How does zoom effect terrain data import?

I am trying to take as detailed as possible terrain elevation data for an area approximately 1.5 km x 2 km. I can zoom out and grab all of it, or I can zoom up close to grab the entire area in 30 or so separate grabs. Is this necessary, to zoom up close in order to get all possible terrain (elevation changes) data?


Hello Edward,

Two things affect the resolution of the imported TIN; area and location.
• Grabbing a small area imports a finer mesh than grabbing a large area.
• Google uses more than one elevation data source. What you get depends upon where you are.

As you’ll see in these models…
Some areas, like Portland, Oregon, feature quite fine height data.
While others, like Portland, Wisconsin, are barely half that resolution.

Portland Oregon.skp

Portland Wisconsin.skp

Making two or more TINs into one functional terrain (no gaps, overlaps or stray edges) is not a quick task.
See Ref: [1] regarding functional terrain

Subsequent operations may be difficult or impossible unless the terrain is functional.
The problem being the geometry of successive grabs does not perfectly align with each other.
See image Ref: [2] … Shadows are on. Note the gaps where the two TINs overlap.

You might try using this plugin to make multiple TINs into a functional terrain. YMMV
Clip or Trim Terrain Mesh v1.1 by SD Mitch

Then there’s the manual method of bringing them together to create a single, functional terrain.
Melding 30 TINs into one functional terrain surface will take no small amount of time and patience.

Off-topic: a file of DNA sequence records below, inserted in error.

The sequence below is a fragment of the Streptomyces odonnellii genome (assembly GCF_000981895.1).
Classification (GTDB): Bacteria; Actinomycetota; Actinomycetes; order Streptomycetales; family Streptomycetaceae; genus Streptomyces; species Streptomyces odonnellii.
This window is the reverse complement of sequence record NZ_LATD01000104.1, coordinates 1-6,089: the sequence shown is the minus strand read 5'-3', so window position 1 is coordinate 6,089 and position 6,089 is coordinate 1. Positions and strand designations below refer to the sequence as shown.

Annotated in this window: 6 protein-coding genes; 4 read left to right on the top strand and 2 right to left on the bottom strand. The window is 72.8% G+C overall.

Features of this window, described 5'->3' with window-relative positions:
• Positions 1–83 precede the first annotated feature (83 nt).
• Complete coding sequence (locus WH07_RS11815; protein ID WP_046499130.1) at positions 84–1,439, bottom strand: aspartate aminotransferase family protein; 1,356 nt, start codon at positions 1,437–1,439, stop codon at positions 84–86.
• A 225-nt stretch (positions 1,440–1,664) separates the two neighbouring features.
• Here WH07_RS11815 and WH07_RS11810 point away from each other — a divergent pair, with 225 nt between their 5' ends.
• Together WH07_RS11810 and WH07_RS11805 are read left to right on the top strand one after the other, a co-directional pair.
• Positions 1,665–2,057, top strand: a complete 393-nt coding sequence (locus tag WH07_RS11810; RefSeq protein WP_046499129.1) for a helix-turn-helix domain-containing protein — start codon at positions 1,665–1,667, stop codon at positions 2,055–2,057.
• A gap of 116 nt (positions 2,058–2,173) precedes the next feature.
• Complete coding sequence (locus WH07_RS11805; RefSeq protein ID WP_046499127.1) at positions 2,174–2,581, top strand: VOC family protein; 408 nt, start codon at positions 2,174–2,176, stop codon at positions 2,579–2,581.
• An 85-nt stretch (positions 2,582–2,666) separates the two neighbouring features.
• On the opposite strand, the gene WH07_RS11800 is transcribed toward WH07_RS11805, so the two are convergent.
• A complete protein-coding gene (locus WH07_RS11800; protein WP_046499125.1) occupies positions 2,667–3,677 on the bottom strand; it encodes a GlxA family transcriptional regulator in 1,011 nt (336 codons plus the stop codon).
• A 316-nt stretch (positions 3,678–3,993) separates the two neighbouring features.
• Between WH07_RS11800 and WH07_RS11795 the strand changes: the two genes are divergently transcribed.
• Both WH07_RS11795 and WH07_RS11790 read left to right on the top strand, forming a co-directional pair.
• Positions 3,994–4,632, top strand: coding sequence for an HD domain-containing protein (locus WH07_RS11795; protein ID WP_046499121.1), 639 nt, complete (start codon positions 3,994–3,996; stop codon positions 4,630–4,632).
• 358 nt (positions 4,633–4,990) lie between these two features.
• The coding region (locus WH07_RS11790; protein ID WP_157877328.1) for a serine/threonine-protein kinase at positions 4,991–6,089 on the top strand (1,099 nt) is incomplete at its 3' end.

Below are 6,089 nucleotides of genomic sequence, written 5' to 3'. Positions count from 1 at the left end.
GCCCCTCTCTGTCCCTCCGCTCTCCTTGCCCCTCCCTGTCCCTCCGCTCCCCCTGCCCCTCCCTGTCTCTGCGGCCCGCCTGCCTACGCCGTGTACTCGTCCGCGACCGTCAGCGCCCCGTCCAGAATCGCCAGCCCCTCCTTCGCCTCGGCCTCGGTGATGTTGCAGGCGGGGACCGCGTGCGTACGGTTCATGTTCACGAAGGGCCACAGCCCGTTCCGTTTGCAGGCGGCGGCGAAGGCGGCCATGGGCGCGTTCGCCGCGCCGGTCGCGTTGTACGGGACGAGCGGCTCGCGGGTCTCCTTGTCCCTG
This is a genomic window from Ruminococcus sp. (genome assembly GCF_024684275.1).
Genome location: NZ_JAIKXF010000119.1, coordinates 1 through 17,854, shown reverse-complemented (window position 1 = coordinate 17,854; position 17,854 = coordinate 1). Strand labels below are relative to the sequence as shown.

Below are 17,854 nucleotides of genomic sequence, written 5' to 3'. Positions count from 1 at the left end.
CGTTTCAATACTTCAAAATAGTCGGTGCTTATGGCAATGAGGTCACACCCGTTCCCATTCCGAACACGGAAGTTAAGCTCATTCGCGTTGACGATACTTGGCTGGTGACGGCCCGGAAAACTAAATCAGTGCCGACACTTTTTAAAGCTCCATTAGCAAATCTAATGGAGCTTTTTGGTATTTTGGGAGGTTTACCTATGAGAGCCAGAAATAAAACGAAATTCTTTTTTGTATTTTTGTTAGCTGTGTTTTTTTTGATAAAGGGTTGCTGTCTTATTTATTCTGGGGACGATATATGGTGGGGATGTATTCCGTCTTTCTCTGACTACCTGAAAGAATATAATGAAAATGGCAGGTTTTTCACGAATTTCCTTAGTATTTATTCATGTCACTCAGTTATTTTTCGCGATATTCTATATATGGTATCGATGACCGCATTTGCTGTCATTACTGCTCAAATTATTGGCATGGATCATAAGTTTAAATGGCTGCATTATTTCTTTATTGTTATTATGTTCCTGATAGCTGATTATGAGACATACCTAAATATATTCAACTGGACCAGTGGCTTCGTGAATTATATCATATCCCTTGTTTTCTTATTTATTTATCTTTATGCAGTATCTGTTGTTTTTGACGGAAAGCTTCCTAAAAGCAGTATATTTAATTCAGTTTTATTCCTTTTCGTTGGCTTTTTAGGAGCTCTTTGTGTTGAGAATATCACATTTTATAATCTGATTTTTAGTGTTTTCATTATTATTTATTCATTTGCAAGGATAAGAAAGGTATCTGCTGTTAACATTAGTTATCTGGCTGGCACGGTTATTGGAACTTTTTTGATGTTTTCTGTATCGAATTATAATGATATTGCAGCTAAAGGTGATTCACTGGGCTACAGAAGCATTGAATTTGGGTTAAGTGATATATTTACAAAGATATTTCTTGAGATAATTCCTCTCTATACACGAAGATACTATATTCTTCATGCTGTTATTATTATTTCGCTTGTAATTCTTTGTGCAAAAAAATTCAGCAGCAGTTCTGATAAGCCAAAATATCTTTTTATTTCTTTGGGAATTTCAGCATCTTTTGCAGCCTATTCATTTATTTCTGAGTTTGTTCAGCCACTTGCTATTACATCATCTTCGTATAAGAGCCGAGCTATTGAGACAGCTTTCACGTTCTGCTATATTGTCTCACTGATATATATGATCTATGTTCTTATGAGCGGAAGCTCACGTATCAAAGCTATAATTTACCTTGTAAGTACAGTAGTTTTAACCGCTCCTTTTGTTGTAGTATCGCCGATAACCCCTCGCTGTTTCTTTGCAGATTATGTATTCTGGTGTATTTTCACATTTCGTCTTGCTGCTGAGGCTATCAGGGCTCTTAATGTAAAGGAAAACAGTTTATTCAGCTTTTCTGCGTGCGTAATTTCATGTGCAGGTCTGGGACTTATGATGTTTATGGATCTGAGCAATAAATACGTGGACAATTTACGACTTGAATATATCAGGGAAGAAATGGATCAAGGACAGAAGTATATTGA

Before you begin:
Unlock the TIN groups and assign each to a separate layer to control visibility.
Turn on hidden geometry and monochrome face style.

• Trim the Individual TINs
Draw a temporary vertical cutting plane where the TINs overlap.
Copy > Paste in Place the plane within the context of each TIN group and then erase the original plane.
Open each TIN group and intersect the TIN with the temporary vertical plane.
See image Ref: [3]
Erase the unwanted geometry of each TIN where it overlaps the other.
Erase the temporary cutting planes.
The edges where the TINs meet are now coplanar, but in many places, they are not connected.
See image Ref: [4]

• Fix the Gaps
Select both TINs > Make Group
Open that group and explode the individual TINs
Now drag adjacent vertices together with the Move tool. Use Auto-fold (Move+Alt) as necessary.
See image Ref: [5]

• Flip Edges
Use the Sandbox/Flip Edge tool to restore order to the TINs, as needed.
See image Ref: [6 & 7]
The result is a single, functional TIN with one surface. No overlaps, no gaps and no stray edges.
See image Ref: [7]

Ref 1
Sculpting and Fine-Tuning Terrain / Functional Terrain — SketchUp Help

Ref 2
Gaps Between Two TINs

Ref 3
Trim Each TIN with a Plane

Ref 4
Gaps Remain Where the TINs Meet

Ref 5
Drag the Vertices Together

Ref 6
Flip Edges to Keep the TIN Orderly

Ref 7
TINs Neatly Connected

Ref 8
A Single Functional Terrain from two TINs


you ask some question 1st. Is this necessary. Ans: I think is not necessary for separated grabs.